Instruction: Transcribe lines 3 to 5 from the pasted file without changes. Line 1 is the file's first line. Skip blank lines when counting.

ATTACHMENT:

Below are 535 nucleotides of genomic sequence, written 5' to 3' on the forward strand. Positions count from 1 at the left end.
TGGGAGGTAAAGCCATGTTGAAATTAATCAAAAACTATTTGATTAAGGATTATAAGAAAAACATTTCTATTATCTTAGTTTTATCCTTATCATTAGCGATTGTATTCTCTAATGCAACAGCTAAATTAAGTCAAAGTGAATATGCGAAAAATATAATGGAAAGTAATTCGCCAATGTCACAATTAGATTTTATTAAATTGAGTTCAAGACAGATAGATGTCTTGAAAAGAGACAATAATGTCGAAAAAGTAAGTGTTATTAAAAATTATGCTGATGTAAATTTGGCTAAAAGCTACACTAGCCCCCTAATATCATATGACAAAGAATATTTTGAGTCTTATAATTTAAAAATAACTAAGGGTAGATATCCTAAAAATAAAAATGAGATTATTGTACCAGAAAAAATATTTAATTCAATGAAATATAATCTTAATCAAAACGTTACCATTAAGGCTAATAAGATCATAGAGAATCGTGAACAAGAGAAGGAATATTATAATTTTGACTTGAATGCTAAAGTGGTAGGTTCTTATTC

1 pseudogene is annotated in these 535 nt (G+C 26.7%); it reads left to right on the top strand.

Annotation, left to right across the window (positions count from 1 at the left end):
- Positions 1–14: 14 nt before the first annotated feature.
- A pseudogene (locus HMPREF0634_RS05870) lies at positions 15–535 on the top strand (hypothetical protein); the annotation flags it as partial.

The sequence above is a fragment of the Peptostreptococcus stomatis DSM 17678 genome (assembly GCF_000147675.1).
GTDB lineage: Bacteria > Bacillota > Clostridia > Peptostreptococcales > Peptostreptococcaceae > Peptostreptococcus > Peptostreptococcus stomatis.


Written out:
1 pseudogene is annotated in these 535 nt (G+C 26.7%); it reads left to right on the top strand.

Annotation, left to right across the window (positions count from 1 at the left end):
- Positions 1–14: 14 nt before the first annotated feature.